As more companies understand the importance of good work-life balance, flex time is becoming more popular. Flex time allows workers to work schedules that break away from the standard nine to five. Some people work condensed work weeks, others come in later or leave earlier. The same amount of time is put in from week to week, but the worker is given a level of flexibility to choose when he or she is “at work”.
Flex Time is Good for Business
Flex time was once seen as form of added bonus; only the best places to work offered this option and it wasn’t all that common. Now many companies are seeing that letting workers pick their own schedules goes a long way to worker satisfaction, happiness and ultimately, retention.
Flex workers can attend to family matters easily, enjoy longer weekends or work when they feel more productive. I’m a night owl myself, so coming at 11:00AM and leaving at 7:00PM wouldn’t be too bad for my style. Other people are early risers and need to pick their kids up after school, so they come in at 6:00AM.
As a caveat, this flex schedule must be monitored in those offices that rely on teamwork and group projects. If schedules don’t match up for at least a few hours, flex time can prove to be damaging to inter-office relationships and deadlines. Clearly, flex time has worked in many offices around the country, but within reason.
Back to the pro’s of flex time…the schedule also works great for people who live in areas with heavy traffic congestion during rush hours. By altering your schedule by an hour or two, you could bypass all the congestion and still be home at the same time!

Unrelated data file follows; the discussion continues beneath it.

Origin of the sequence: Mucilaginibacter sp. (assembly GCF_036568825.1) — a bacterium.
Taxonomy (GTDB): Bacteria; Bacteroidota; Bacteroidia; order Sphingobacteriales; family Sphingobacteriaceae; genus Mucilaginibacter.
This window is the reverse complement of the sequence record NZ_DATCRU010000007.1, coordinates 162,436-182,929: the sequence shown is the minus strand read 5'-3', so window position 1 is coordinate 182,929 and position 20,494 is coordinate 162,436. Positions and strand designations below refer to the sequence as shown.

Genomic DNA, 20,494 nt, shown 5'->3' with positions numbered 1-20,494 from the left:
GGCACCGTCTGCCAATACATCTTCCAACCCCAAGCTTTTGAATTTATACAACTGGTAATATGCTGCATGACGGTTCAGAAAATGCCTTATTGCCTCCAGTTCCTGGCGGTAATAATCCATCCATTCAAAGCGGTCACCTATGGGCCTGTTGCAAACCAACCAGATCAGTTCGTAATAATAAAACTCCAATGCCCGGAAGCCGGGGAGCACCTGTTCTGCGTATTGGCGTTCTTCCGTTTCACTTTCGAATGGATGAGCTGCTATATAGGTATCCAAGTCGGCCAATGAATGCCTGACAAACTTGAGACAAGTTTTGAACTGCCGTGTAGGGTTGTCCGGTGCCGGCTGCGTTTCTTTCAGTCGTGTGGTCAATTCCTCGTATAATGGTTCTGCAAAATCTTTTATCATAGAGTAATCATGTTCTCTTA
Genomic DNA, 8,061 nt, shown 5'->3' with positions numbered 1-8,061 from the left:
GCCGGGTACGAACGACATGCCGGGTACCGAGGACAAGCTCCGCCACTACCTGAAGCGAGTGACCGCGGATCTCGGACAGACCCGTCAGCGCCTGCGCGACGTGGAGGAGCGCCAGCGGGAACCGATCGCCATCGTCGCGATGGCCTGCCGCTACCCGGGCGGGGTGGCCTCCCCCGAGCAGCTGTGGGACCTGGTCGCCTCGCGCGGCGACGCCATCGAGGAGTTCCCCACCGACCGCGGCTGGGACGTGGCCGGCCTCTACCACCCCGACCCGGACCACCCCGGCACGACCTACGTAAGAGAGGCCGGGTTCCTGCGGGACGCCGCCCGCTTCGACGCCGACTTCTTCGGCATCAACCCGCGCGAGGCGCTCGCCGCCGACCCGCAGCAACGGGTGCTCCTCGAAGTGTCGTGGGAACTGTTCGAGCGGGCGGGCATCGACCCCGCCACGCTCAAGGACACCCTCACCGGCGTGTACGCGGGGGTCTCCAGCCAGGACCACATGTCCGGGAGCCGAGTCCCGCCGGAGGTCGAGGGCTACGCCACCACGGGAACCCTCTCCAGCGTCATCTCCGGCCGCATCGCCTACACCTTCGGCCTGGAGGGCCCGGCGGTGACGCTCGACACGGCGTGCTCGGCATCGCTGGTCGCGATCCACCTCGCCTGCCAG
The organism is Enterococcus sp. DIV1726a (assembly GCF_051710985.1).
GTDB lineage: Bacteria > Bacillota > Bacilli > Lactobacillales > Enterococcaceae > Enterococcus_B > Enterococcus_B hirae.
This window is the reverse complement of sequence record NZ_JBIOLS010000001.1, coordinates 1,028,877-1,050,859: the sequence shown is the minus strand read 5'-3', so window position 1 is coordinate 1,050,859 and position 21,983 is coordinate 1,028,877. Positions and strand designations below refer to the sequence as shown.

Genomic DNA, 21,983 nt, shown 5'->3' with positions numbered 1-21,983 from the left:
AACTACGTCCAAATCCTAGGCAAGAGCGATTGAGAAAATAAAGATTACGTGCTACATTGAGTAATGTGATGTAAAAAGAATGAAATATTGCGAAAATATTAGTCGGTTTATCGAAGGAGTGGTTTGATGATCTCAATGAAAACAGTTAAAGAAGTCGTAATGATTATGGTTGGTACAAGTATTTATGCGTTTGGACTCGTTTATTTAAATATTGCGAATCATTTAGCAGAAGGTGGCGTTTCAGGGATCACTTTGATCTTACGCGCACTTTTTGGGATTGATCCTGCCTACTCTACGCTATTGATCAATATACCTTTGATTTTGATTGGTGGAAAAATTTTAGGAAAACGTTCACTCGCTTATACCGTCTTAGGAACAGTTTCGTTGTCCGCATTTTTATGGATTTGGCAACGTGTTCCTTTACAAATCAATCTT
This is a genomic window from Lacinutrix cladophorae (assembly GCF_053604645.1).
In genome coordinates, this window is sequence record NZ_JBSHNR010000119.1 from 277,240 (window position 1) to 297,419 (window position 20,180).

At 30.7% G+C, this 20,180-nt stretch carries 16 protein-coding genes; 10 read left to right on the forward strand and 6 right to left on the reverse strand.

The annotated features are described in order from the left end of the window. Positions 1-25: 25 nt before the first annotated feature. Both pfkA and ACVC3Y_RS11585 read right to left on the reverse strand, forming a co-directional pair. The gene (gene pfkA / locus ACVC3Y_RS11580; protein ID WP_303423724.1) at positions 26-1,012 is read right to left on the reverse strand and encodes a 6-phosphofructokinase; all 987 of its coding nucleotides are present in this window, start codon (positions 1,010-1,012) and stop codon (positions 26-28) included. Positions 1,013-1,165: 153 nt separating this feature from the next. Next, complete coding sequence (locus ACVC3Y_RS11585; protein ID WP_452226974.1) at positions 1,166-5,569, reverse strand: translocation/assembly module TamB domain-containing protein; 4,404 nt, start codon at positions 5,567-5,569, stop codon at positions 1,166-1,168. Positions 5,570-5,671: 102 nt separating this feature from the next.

As you can see, flex time is a great solution to many problems affecting company morale. Now, it’s up to you to get some of that flex time.
Rally the Troops
Talk to your co-workers and see how they feel about it. Devise a schedule so the office isn’t a complete ghost town at key hours. This will necessitate some give and take but if you’re all serious about you can make it work. This is better than asking solo; you have some collective bargaining power on your side.
Strategically Pitch to Your Boss
Have a well written out plan showing the pros to the business. No manager wants to hear about how you could have four day weekends or sleep in an extra couple of hours. Lay out why it would be great for them; you could do business in more time zones, happier workers, more hours of the day covered by the same amount of people etc.
Run it by the Troops
See if people would be interested in doing a flex time schedule at your office. If they would (and why wouldn’t they) then go about setting up requirements that make sense for your unique company and industry. You don’t have to let the employees just have complete free reign with their schedules; lay out the rules and let them work within them.
I’ve been hacking at various business ideas since I was 16. I’m a full stack developer and love crafting user experiences. I’ve been nose deep in code since I put the legos down, and built several successful businesses in the process. I’ve lost some hair, gained some experience and throughly enjoyed the journey.